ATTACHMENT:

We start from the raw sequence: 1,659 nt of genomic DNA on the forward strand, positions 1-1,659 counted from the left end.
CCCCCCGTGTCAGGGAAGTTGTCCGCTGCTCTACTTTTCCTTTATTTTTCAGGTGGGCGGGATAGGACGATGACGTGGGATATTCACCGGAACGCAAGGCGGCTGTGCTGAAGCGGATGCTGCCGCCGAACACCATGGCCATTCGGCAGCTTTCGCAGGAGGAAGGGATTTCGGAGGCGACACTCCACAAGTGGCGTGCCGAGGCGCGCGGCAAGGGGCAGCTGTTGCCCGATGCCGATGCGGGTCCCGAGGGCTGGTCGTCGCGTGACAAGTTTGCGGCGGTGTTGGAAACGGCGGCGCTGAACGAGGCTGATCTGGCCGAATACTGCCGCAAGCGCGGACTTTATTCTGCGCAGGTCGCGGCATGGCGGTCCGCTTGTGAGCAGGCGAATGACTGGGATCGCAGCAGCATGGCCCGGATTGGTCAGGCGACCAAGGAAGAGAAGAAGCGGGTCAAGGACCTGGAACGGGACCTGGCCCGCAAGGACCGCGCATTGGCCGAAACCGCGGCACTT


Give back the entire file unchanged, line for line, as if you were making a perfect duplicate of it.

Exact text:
We start from the raw sequence: 1,659 nt of genomic DNA on the forward strand, positions 1-1,659 counted from the left end.
CCCCCCGTGTCAGGGAAGTTGTCCGCTGCTCTACTTTTCCTTTATTTTTCAGGTGGGCGGGATAGGACGATGACGTGGGATATTCACCGGAACGCAAGGCGGCTGTGCTGAAGCGGATGCTGCCGCCGAACACCATGGCCATTCGGCAGCTTTCGCAGGAGGAAGGGATTTCGGAGGCGACACTCCACAAGTGGCGTGCCGAGGCGCGCGGCAAGGGGCAGCTGTTGCCCGATGCCGATGCGGGTCCCGAGGGCTGGTCGTCGCGTGACAAGTTTGCGGCGGTGTTGGAAACGGCGGCGCTGAACGAGGCTGATCTGGCCGAATACTGCCGCAAGCGCGGACTTTATTCTGCGCAGGTCGCGGCATGGCGGTCCGCTTGTGAGCAGGCGAATGACTGGGATCGCAGCAGCATGGCCCGGATTGGTCAGGCGACCAAGGAAGAGAAGAAGCGGGTCAAGGACCTGGAACGGGACCTGGCCCGCAAGGACCGCGCATTGGCCGAAACCGCGGCACTT